NHS podiatrist struck off after charging patient £15 to cut toenails

NHS podiatrist is struck off after charging patient £15 to cut their toenails

  • Podiatrist Ceri Eccles was struck off for dishonesty after charging a patient 
  • She worked for University Hospitals of Morecambe Bay NHS Foundation Trust
  • When challenged, she falsely claimed her patient had been ‘very confused’
  • A remote disciplinary panel found ‘no assurance’ she would not repeat conduct 

An NHS podiatrist has been struck off after charging a patient for her services and then claiming the woman had been ‘very confused’ when she was challenged about the indiscretion.

Ceri Eccles asked for £15 to cut her patient’s toenails during a home visit and subsequently lied about the incident, a tribunal was told.

She has now been struck off by a disciplinary panel for dishonesty.

NHS chiropodist Ceri Eccles has been struck off for dishonesty after she was discovered charging a patient for her services (file pic)

A hearing at the Health and Care Professions Tribunal Service was told Ms Eccles had worked full time at the University Hospitals of Morecambe Bay NHS Foundation Trust for 18 years.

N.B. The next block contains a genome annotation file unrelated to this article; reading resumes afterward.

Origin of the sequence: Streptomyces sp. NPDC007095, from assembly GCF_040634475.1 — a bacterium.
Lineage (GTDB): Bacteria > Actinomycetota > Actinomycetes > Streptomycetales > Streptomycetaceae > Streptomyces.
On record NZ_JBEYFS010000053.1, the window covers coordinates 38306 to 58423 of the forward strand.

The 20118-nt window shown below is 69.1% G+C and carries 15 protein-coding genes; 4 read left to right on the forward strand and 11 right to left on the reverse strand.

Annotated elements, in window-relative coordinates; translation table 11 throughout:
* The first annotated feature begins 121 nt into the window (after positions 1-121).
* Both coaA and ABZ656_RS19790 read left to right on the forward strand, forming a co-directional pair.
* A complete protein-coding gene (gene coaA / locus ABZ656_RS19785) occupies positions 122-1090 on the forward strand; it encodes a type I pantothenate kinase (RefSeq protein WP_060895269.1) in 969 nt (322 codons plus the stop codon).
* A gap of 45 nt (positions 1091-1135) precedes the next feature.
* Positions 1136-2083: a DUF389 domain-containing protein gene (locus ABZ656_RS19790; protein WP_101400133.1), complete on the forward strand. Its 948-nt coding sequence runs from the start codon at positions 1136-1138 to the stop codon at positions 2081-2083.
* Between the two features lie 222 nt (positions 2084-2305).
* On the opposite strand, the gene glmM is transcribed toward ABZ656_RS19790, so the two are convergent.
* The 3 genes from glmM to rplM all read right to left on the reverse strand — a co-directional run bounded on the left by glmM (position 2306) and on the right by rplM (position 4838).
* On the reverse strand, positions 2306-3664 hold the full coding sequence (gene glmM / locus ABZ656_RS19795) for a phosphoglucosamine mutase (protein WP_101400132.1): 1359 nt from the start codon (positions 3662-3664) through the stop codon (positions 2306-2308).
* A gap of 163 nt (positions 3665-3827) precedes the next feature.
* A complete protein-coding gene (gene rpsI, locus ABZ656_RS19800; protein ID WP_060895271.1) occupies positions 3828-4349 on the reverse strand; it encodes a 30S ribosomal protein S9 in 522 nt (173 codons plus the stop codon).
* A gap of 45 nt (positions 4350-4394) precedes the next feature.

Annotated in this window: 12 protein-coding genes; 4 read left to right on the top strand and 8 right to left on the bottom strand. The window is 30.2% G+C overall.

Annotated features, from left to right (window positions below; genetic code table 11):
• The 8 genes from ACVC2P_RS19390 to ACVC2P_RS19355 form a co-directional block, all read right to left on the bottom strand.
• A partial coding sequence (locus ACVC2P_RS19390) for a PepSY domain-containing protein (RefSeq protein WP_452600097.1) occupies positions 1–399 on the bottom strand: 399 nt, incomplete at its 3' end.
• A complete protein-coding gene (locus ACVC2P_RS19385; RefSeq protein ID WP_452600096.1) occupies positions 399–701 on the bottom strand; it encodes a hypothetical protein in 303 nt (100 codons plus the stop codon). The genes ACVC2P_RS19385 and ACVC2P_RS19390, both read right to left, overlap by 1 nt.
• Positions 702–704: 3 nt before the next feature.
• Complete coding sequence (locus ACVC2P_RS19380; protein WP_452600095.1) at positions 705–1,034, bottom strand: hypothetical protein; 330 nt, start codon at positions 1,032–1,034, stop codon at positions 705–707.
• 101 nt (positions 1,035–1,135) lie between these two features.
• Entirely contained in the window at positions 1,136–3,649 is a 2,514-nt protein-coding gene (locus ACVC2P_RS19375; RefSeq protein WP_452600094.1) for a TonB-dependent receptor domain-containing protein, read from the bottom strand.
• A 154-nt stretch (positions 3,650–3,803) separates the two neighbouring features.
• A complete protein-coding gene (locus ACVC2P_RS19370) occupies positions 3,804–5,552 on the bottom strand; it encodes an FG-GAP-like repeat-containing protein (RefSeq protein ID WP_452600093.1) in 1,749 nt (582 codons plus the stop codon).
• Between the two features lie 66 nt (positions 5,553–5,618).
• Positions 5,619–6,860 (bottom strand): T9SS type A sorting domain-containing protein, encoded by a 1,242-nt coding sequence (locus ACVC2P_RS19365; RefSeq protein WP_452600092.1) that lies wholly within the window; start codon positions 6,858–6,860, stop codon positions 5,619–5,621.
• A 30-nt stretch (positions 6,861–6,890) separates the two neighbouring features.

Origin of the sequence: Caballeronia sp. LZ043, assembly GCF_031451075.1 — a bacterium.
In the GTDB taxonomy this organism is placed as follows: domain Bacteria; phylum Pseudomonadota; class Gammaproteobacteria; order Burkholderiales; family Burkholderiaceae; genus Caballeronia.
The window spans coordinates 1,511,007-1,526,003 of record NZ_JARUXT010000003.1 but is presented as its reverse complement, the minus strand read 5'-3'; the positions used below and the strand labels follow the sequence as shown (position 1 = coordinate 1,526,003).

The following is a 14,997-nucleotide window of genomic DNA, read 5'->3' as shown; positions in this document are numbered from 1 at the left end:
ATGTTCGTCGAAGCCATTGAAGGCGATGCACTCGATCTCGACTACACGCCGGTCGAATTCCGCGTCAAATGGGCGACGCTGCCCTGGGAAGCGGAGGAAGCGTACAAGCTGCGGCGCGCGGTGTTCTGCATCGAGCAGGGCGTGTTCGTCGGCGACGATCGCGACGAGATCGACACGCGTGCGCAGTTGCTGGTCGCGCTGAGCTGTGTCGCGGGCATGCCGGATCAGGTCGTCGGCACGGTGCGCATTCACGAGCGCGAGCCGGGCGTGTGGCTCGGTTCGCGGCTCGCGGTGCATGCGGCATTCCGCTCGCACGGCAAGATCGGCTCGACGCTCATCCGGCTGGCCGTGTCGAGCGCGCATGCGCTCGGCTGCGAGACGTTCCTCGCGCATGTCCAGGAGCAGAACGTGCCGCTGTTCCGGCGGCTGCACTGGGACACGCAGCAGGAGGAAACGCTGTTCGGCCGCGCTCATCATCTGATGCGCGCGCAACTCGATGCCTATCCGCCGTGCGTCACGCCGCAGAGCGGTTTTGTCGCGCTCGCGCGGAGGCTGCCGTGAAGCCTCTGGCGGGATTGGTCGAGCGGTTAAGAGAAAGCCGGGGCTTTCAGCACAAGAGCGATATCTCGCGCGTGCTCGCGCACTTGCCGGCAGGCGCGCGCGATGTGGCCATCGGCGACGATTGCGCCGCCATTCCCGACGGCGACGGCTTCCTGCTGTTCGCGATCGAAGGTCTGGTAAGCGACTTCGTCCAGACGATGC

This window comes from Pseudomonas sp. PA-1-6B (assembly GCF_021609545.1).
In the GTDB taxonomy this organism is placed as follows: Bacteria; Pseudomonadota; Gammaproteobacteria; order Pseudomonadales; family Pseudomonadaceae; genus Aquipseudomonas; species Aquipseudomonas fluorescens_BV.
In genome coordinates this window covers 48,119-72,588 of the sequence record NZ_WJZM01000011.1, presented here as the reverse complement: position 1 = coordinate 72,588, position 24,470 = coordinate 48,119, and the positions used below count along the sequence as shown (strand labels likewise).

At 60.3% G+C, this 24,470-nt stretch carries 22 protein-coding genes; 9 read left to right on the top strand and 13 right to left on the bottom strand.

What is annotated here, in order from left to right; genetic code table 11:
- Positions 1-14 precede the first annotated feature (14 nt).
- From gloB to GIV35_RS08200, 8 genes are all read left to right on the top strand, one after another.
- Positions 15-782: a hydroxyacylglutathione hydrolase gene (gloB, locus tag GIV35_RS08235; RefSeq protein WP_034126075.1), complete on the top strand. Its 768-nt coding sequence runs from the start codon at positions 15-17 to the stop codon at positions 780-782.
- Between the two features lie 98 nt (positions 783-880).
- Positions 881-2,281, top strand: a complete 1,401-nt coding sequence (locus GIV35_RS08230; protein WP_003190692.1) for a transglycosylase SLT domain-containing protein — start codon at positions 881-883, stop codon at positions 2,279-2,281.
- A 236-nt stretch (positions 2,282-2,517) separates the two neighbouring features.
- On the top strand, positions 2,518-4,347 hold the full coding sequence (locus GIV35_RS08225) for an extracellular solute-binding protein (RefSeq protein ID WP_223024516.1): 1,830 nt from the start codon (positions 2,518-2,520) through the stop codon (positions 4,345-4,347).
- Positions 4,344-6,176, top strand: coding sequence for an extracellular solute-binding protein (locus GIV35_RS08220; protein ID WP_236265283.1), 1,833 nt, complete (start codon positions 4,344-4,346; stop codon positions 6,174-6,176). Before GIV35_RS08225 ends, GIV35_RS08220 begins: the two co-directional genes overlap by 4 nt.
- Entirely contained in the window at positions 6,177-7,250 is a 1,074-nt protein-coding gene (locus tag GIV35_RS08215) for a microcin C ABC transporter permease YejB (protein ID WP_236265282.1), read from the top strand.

She had in the past treated private clients outside the NHS occasionally.

In a witness statement, a physiotherapist said that that she visited the patient – identified only as Patient A – on March 20, 2018 and noticed her toenails needed cutting.

The NHS worker said that she happened to see Ms Eccles at another patient’s house a week later.

She said that Ms Eccles mentioned just visiting Patient A and when she later visited the patient herself, she noticed her toenails had been cut.

The panel heard that while carrying out her work she commented that Patient A’s nails had been done and her partner said that they were really pleased with them, they complimented Eccles and said she had been ‘lovely’.

A hearing at the Health and Care Professions Tribunal Service was told Ms Eccles had worked full time at the University Hospitals of Morecambe Bay NHS Foundation Trust for 18 years 

In her witness statement, the physiotherapist said she then asked if Eccles was the person who had performed the treatment, and her partner confirmed it was.

She said that the partner added that they were surprised the service cost ‘only £15’.

However, the panel then heard a witness statement from Ms Eccles’ line manager about a conversation the pair had had, in which Eccles lied about ever having treated Patient A.

When she was shown proof that she had, Ms Eccles admitted she did remember her, but said she had been ‘very confused’.

The panel – held remotely – concluded that she should be struck off for dishonesty.

‘The Registrant (Eccles) had been dishonest in the course of her employment,’ it said. ‘(We have) received no assurance that she would not repeat her dishonest conduct.’

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